PE, that's not the enzyme. It's something else but I'm not going down that road anyway.

Here's a link to the paper I found

It's entitled Surface structure and properties of poly-(ethylene terephthalate) hydrolyzed by alkali and cutinase, written by Ilaria Donelli, Giuliano Freddi, Vincent A. Nierstrasz, Paola Taddei, and published in a journal called Polymer Degradation and Stability. Hopefully anyone interested can open the link. Let me know if it doesn't work.

Besides plenty of things I don't quite understand, there are two things of interest in this paper regarding the treatment of PET.

1) A treatment protocol is given,

For the alkaline treatment, PET films were immersed in a 1M NaOH aqueous solution at 40 C, for different times, from 30 min to 24 h, under agitation on a shaking bath (Isco SBH/D, 110 rpm/min). Afterwards, membranes were extensively washed with distilled water and dried at room temperature overnight.
So here they tell us the concentration of NaOH, temperature and process. I am making the assumption that since these fellows are associated with the fabric and dye industry, they are citing a standard method of processing.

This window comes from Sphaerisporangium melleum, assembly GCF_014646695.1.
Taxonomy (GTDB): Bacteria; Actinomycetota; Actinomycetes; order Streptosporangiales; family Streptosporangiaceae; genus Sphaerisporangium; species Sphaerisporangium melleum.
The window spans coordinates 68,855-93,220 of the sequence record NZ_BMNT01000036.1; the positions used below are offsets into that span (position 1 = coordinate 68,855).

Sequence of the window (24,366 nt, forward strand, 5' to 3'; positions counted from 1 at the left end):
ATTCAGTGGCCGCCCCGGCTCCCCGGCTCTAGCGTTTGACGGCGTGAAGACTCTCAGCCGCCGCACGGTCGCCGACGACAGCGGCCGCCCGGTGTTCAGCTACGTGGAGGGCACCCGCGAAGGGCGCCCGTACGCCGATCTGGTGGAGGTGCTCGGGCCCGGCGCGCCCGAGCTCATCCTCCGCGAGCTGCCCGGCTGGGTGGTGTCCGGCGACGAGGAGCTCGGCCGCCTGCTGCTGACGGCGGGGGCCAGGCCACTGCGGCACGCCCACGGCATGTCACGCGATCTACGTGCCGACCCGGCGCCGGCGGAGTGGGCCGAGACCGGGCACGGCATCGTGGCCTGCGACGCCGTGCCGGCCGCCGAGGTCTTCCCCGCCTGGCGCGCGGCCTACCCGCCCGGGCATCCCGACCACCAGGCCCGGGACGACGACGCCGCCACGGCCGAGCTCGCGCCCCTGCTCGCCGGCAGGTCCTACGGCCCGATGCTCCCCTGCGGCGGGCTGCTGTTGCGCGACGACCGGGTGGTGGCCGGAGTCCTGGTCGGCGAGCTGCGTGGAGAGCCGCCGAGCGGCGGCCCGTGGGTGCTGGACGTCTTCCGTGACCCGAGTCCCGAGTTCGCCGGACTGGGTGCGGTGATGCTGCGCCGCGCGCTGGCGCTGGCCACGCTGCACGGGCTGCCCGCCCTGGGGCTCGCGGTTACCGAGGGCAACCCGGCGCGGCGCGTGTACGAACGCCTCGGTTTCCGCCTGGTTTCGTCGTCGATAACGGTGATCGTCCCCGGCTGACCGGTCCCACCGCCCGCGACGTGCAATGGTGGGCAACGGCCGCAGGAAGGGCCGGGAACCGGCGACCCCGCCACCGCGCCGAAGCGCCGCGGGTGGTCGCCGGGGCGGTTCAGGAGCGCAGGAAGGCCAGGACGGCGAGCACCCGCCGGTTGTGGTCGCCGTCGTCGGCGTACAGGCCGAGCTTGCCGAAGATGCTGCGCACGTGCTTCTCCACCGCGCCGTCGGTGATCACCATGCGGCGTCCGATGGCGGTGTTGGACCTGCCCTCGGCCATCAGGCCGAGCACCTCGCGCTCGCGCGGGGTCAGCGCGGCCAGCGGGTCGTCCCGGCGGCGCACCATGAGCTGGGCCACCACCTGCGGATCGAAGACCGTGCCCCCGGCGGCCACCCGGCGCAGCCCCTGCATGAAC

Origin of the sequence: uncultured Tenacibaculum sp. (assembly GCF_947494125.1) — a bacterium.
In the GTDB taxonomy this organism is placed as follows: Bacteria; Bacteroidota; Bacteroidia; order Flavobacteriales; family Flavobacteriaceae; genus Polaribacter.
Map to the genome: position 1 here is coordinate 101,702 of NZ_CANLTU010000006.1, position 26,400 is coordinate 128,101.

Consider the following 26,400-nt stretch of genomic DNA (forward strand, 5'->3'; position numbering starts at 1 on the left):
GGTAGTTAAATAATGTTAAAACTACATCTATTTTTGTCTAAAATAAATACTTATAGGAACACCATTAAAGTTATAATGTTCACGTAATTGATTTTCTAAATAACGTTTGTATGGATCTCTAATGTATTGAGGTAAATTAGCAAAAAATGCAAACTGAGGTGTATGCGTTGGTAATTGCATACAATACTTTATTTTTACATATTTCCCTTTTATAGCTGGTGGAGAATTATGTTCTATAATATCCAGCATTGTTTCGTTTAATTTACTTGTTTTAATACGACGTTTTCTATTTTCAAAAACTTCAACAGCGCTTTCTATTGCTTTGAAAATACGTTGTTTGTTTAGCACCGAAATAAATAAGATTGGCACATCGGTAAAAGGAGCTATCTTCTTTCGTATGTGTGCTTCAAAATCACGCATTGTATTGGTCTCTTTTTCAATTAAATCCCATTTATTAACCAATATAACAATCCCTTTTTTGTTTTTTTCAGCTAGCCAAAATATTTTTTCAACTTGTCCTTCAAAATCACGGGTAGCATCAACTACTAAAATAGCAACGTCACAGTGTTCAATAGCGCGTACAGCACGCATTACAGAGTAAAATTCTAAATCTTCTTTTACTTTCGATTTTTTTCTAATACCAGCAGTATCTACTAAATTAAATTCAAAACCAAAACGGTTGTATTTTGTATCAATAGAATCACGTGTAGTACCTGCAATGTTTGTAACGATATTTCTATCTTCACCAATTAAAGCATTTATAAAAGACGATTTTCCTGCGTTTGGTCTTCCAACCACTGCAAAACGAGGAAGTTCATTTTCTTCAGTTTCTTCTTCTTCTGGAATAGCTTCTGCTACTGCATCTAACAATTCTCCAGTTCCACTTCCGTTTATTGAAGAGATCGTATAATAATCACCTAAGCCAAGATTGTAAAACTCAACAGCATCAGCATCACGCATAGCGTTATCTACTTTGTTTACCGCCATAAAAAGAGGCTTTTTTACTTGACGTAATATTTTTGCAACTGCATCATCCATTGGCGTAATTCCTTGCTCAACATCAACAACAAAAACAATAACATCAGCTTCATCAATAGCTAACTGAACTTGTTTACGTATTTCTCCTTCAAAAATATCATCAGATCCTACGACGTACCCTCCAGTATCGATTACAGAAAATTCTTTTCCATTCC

2) The maximum necessary treatment time using the author's protocol is two hours,

Interestingly, both NaOH and cutinase (the ezyme being compared Ed) lead to a levelling of the WCA values which do not change too much for treatment times longer than 2 h.
WCA stands for water contact angle and refers to the amount of water beading displayed by the PET. The higher the WCA, the more beading. We want a low WCA.

I am treating a new piece of Dura-lar now according to the information from this paper and I'll report back when I get some new results.

-- Jason